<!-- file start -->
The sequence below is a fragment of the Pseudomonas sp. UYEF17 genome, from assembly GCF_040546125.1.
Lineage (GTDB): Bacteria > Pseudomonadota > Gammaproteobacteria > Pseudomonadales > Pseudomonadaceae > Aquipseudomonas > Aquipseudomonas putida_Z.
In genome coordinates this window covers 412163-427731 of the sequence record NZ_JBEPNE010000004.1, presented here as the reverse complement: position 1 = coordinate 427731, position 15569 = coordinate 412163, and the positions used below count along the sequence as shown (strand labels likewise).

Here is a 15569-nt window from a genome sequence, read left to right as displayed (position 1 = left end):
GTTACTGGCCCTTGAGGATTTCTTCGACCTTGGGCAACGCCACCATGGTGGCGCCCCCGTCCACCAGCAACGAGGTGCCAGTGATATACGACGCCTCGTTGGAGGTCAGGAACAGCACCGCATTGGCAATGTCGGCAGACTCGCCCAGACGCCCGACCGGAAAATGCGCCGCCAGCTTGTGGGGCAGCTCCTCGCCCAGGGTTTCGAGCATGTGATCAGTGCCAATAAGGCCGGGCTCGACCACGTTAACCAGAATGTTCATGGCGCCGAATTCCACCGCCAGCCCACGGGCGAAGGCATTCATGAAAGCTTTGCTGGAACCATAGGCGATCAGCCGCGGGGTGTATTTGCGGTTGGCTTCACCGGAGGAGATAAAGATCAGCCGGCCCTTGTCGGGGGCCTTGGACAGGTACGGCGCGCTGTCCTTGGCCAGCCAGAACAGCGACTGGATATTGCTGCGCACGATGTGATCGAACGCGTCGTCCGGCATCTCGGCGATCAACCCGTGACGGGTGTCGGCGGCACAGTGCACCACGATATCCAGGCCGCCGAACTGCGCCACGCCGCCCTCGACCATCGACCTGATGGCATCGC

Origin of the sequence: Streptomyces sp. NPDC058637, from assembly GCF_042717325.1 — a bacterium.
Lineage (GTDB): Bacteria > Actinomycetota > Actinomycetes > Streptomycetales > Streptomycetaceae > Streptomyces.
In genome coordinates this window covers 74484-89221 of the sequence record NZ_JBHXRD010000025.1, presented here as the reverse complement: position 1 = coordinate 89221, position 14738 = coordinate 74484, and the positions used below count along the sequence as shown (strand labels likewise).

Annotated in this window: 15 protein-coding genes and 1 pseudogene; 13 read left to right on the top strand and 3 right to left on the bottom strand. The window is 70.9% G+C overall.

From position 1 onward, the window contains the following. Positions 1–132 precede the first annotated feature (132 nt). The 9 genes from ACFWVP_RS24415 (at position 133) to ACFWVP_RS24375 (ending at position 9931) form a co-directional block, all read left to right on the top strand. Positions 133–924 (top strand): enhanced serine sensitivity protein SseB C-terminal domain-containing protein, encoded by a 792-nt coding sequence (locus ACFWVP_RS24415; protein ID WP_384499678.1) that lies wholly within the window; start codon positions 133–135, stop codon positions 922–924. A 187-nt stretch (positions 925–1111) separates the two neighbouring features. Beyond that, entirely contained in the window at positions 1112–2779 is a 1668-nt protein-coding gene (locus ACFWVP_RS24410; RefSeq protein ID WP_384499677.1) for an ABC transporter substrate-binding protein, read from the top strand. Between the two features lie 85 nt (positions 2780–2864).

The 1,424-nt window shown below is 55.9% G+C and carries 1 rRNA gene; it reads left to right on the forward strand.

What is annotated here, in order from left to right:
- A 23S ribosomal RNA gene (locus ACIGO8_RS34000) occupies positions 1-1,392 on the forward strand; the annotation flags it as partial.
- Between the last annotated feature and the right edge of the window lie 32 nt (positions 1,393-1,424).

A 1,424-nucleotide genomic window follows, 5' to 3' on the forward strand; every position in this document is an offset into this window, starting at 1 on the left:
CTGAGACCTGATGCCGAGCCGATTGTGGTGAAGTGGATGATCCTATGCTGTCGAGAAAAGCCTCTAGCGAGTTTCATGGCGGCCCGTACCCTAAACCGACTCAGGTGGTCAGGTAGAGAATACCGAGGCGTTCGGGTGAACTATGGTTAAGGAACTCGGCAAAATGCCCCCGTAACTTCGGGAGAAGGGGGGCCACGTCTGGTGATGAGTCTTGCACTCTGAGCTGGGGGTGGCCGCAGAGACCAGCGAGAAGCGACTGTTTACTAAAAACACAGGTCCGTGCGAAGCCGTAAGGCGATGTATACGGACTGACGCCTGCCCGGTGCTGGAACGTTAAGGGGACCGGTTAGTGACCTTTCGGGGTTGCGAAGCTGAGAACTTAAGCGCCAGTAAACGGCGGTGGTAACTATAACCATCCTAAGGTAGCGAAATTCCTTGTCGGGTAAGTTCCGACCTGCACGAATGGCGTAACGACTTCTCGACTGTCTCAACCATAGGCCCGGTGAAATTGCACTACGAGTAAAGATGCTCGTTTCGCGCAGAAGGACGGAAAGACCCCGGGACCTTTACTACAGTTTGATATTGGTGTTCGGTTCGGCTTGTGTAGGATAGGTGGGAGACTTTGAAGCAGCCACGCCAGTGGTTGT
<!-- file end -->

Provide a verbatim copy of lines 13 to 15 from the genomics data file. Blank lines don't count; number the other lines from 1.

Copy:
- A 23S ribosomal RNA gene (locus ACIGO8_RS34000) occupies positions 1-1,392 on the forward strand; the annotation flags it as partial.
- Between the last annotated feature and the right edge of the window lie 32 nt (positions 1,393-1,424).

A 1,424-nucleotide genomic window follows, 5' to 3' on the forward strand; every position in this document is an offset into this window, starting at 1 on the left: